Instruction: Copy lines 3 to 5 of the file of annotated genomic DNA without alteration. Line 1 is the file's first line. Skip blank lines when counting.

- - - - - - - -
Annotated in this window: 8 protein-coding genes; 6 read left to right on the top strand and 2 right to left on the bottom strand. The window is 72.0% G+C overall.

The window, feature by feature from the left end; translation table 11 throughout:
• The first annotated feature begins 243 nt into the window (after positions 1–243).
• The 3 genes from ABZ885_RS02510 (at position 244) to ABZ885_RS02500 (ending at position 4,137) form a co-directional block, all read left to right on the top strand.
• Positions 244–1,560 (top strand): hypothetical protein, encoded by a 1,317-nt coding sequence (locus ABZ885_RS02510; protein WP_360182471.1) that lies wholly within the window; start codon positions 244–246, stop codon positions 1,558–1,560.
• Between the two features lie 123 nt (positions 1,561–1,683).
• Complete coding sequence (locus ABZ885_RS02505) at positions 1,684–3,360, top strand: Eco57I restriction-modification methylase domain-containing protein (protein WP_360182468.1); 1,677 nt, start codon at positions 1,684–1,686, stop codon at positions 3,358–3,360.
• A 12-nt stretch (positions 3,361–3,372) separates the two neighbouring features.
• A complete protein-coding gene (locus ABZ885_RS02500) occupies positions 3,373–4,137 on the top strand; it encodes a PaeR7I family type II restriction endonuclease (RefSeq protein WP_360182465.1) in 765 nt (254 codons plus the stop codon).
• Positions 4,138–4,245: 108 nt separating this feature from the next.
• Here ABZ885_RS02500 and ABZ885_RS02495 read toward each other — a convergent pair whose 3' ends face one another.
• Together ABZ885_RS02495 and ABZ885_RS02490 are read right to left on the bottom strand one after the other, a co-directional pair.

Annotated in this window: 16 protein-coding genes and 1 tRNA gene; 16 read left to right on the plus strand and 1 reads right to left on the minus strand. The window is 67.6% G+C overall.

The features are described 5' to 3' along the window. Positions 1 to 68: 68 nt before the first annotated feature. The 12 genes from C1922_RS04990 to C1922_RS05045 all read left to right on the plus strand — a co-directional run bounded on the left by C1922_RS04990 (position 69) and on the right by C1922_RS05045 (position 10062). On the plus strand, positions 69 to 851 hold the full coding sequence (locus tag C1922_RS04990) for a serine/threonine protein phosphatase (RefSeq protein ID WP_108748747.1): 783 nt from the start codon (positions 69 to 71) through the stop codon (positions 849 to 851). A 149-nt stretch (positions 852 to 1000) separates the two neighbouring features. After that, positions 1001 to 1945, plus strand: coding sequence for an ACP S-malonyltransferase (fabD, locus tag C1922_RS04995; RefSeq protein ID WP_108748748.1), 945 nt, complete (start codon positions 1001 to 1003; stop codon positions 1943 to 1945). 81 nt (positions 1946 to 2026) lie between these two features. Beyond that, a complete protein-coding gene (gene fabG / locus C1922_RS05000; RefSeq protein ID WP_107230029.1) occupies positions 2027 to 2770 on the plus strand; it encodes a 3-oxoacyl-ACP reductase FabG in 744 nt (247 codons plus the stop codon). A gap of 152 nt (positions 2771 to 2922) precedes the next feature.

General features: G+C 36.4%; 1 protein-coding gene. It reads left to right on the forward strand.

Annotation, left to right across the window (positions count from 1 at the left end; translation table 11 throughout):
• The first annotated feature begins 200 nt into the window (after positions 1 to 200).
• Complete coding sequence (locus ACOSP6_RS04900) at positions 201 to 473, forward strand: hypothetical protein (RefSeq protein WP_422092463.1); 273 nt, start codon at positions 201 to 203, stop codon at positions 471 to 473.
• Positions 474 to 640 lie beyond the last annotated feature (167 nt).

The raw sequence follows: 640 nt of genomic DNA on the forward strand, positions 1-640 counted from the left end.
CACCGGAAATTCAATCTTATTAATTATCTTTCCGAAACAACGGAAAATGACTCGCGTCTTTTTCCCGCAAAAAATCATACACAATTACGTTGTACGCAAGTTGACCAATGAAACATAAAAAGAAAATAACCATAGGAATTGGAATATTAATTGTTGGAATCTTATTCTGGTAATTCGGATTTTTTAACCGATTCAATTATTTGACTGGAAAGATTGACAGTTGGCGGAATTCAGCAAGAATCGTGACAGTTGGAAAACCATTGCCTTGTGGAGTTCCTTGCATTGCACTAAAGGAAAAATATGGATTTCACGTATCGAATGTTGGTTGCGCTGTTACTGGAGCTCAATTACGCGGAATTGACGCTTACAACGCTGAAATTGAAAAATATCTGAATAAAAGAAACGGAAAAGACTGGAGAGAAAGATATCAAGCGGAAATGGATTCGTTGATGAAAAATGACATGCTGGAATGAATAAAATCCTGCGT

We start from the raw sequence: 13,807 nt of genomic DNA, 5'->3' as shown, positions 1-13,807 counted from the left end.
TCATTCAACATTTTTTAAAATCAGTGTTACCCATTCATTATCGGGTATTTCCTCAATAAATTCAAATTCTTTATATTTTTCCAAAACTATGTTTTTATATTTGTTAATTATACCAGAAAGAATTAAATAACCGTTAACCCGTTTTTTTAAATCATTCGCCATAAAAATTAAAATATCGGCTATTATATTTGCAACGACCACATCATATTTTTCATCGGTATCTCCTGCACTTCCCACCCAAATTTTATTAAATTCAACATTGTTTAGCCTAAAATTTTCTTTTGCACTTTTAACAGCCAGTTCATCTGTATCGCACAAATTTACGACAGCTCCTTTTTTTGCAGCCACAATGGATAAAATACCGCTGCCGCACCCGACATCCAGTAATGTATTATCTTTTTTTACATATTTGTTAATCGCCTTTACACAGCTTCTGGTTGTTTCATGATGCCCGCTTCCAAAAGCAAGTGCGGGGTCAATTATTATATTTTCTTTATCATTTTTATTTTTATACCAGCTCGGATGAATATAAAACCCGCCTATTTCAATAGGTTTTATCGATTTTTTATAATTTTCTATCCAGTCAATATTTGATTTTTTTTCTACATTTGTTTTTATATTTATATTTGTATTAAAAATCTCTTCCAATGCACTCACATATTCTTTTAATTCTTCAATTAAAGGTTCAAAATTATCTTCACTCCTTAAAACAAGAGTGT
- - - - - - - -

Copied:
• The first annotated feature begins 243 nt into the window (after positions 1–243).
• The 3 genes from ABZ885_RS02510 (at position 244) to ABZ885_RS02500 (ending at position 4,137) form a co-directional block, all read left to right on the top strand.
• Positions 244–1,560 (top strand): hypothetical protein, encoded by a 1,317-nt coding sequence (locus ABZ885_RS02510; protein WP_360182471.1) that lies wholly within the window; start codon positions 244–246, stop codon positions 1,558–1,560.